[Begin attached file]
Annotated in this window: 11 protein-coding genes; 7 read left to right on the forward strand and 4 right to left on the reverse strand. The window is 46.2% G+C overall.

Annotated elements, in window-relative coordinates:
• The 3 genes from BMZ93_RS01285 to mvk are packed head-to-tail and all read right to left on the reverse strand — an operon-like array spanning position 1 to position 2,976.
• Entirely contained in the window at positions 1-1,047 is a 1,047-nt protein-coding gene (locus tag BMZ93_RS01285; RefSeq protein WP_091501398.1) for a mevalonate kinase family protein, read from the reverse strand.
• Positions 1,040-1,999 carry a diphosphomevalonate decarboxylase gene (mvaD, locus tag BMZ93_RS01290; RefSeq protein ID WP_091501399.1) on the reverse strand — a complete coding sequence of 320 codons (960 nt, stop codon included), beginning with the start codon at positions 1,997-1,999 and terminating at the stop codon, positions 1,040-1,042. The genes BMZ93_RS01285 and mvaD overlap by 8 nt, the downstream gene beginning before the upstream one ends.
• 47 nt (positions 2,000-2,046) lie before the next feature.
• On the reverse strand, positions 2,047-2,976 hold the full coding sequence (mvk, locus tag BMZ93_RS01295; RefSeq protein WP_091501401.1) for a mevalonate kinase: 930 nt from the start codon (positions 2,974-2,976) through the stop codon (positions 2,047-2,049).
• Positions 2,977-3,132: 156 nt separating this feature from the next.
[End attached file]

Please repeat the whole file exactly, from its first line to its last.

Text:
Annotated in this window: 11 protein-coding genes; 7 read left to right on the forward strand and 4 right to left on the reverse strand. The window is 46.2% G+C overall.

Annotated elements, in window-relative coordinates:
• The 3 genes from BMZ93_RS01285 to mvk are packed head-to-tail and all read right to left on the reverse strand — an operon-like array spanning position 1 to position 2,976.
• Entirely contained in the window at positions 1-1,047 is a 1,047-nt protein-coding gene (locus tag BMZ93_RS01285; RefSeq protein WP_091501398.1) for a mevalonate kinase family protein, read from the reverse strand.
• Positions 1,040-1,999 carry a diphosphomevalonate decarboxylase gene (mvaD, locus tag BMZ93_RS01290; RefSeq protein ID WP_091501399.1) on the reverse strand — a complete coding sequence of 320 codons (960 nt, stop codon included), beginning with the start codon at positions 1,997-1,999 and terminating at the stop codon, positions 1,040-1,042. The genes BMZ93_RS01285 and mvaD overlap by 8 nt, the downstream gene beginning before the upstream one ends.
• 47 nt (positions 2,000-2,046) lie before the next feature.
• On the reverse strand, positions 2,047-2,976 hold the full coding sequence (mvk, locus tag BMZ93_RS01295; RefSeq protein WP_091501401.1) for a mevalonate kinase: 930 nt from the start codon (positions 2,974-2,976) through the stop codon (positions 2,047-2,049).
• Positions 2,977-3,132: 156 nt separating this feature from the next.